BOSTON -- The majority of A.J. Burnett's afternoon was spent whipping his neck to watch baseballs spray around Fenway Park and chastising himself in what seemed to be an ill-fated attempt to drown out the roaring crowd.

Needless to say, it was not the New England atmosphere the Yankees might have hoped for. Burnett's struggles at Fenway Park continued in epic fashion on Saturday, as the Red Sox battered the right-hander for a career-high nine runs in a 14-1 drubbing.

Though the Yankees downplayed it, Burnett again clashed with Jorge Posada, shaking off several pitches as they struggled to find a fluid rhythm.

"I didn't have a lot of conviction in my pitches today," Burnett said. "I threw a lot of balls that I didn't want to throw. That's pretty much what the outcome was."

Burnett liked what he saw from his curveball early, especially because he had trouble throwing his fastball to the corners. Posada thought the Red Sox might be getting wise to his sequences, and either way, the results weren't pretty.

"I tried to get on the same page as him," Posada said. "At times we were, and then we weren't a lot of times. It's frustrating, because, obviously, he wants to throw a certain pitch and I want to throw another one. When they're hitting like that, it's tough to get on the same page."

Burnett fell to 0-3 this season in Boston, a place where he has historically had success. But that was before he donned a Yankees uniform: pitching off Yawkey Way since then, he has allowed 22 runs (20 earned) in 12 2/3 innings, ringing up a 14.21 ERA.

"The rivalry is the rivalry, we're the Yankees and they're the Sox," Burnett said. "But if we were anybody else, I'd take it just as much to heart. Every game is important to me and to us, I believe. There's no added pressure. It's just a matter of that I haven't gotten it done here this year."

Kevin Youkilis homered twice and drove in six runs, sending a three-run shot onto Lansdowne Street off Burnett in the second inning. Alex Gonzalez and David Ortiz also touched Burnett for deep drives, as he allowed nine hits in five innings, walking two and striking out six.

"It's happened here a couple times," Yankees manager Joe Girardi said. "I don't make too much of it, because he's thrown the ball so well. Sometimes you could take a snapshot and say, 'Hey, a big inning.' But he's been really, really good for us the last three months."

Burnett said he was especially upset about a waist-high fifth-inning pitch to Ortiz, which the slugger sailed over the Green Monster. After that offering, Burnett shook his head repeatedly on the mound, telling himself, "Why? Why?"

"There's no reason to even throw that ball near the plate," Burnett said.

While Burnett admitted he'd thrown heaters without being 100 percent invested, he absolved Posada of any blame in the decision-making process. The onus, Burnett said, is on the pitcher to throw what he can be confident in.

"It's our job. We throw the ball," Burnett said. "We throw what we want to throw. He's there to aid, and it's definitely not him. I had a good hook today and I felt like I should have used it more."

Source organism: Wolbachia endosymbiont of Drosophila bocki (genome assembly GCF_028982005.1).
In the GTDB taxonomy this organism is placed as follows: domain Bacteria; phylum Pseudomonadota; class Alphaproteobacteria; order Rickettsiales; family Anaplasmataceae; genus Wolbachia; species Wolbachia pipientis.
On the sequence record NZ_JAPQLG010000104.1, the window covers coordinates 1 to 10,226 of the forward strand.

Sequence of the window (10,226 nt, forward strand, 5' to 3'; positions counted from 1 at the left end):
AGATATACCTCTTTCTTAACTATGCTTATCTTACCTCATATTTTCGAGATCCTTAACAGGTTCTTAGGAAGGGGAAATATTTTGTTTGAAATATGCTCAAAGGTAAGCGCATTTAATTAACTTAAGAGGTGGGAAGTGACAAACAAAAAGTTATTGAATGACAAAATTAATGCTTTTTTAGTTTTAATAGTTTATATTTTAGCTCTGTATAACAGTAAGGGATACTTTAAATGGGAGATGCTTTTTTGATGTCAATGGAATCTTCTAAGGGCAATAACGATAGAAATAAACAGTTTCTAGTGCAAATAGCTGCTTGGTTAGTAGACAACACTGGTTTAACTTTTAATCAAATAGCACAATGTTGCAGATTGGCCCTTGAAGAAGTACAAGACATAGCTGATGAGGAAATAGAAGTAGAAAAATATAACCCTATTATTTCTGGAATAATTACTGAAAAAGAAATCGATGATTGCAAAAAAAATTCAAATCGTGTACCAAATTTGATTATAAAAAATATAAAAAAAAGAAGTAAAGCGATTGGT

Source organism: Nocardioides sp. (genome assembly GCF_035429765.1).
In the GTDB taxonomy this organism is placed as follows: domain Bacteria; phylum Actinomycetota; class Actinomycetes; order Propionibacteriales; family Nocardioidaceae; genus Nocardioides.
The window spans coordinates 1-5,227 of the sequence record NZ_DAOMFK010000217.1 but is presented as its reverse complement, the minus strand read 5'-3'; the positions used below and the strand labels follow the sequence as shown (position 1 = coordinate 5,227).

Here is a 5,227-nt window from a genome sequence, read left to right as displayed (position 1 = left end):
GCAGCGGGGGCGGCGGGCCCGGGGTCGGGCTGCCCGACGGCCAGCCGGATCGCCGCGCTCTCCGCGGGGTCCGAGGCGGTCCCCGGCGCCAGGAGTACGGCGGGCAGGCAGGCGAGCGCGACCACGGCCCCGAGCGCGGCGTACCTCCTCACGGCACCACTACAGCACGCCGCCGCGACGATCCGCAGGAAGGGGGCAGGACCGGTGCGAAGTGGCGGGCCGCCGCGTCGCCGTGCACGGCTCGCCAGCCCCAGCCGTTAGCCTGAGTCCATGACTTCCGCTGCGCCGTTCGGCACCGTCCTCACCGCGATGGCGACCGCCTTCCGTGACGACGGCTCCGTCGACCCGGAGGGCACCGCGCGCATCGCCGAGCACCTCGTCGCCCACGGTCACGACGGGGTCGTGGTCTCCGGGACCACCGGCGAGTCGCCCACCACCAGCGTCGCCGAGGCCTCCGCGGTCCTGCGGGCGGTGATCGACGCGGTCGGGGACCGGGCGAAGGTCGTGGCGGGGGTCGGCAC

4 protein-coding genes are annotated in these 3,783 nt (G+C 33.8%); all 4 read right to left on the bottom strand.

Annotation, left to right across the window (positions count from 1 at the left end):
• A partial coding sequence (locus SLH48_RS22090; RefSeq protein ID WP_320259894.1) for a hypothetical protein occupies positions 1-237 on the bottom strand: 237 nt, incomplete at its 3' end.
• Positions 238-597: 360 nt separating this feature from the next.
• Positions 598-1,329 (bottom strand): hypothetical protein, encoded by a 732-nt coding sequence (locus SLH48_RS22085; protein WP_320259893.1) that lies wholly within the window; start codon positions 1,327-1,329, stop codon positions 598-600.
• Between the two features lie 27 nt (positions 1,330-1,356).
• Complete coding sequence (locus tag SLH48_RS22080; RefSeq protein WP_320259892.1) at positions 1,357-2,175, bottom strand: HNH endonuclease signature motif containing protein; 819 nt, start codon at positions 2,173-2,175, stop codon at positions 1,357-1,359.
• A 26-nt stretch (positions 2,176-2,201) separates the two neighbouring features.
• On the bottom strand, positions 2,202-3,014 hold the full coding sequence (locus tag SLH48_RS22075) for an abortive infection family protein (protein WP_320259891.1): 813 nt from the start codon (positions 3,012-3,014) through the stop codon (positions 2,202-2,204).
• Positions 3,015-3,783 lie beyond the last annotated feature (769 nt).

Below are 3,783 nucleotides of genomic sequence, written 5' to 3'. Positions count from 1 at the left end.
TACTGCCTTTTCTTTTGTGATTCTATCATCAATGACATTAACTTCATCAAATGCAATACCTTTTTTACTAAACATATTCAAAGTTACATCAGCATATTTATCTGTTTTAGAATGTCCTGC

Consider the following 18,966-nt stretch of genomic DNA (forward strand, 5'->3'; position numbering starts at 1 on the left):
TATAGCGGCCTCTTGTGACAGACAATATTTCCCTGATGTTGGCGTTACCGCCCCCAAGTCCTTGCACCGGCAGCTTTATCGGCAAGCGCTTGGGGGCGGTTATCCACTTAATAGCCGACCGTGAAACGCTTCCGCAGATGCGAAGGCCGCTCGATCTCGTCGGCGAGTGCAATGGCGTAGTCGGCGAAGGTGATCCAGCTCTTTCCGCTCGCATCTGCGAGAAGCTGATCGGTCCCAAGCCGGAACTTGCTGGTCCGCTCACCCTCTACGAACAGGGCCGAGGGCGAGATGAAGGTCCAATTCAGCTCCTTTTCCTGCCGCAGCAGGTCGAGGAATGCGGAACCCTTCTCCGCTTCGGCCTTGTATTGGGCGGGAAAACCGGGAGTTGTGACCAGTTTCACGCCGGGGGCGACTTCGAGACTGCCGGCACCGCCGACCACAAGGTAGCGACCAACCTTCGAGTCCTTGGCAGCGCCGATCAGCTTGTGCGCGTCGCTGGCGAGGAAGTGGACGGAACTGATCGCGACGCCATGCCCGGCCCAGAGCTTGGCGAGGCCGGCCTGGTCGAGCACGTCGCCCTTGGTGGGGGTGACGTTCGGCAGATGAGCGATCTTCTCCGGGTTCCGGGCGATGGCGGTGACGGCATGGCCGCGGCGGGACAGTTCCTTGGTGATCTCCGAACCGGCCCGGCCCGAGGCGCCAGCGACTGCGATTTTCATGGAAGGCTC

While he didn't deny clashing, Posada said that the bigger issue for Burnett was location. During the game, Posada ducked into the clubhouse and reviewed several sequences on video and didn't like what he saw.

"Very frustrating," Posada said. "You've got a guy that's very valuable. I'm in his corner. I'm going to support him and I want to be there for him, but today was just one of those days."

The Yankees managed little against 23-year-old Japanese rookie Junichi Tazawa, who fired six scoreless innings in an impressive outing and continually pitched out of trouble -- a strong follow-up to his big league debut Aug. 7, when he took the loss in the 15th inning at Yankee Stadium.

The Yankees stranded eight men against Tazawa, who scattered eight hits, walking two and striking out two, and a few missed opportunities didn't help the cause. Notably, Robinson Cano committed a baserunning error in the second inning by getting thrown out on a single off the left-field wall that he tried to stretch into a double.

"I thought the second inning was the inning that turned the game around," Girardi said. "We had a chance to score and we didn't. Then they went and put up a four-spot."

It was a silent showing made all the more remarkable by the season-high 20 runs and 23 hits the Yankees had pelted Boston pitching for in Friday's series opener. New York was 0-for-9 with runners in scoring position Saturday after going 15-for-25 on Friday.

"I think it's just the law of averages, you know?" Mark Teixeira said. "We hit so well with runners in scoring position last night. We hit a bunch of balls hard when we had guys on. We couldn't get anything to fall."

Nick Swisher broke up the shutout with a solo home run over the Green Monster in the seventh inning off Boston right-hander Daniel Bard, his 21st, but there was hardly anything else to crow about.

Yankees reliever Alfredo Aceves allowed three runs in two innings, including a two-run shot to Youkilis in the sixth, and David Robertson surrendered two runs in the ninth. Even the red-hot Derek Jeter was held silent, going 0-for-3 to snap his eight-game hitting streak.

"Everyone's over it already," Teixeira said. "This is a team that's come back from some tough losses this year and always comes back fighting. We've got a chance to win a series tomorrow, and that's what we're going to try to do."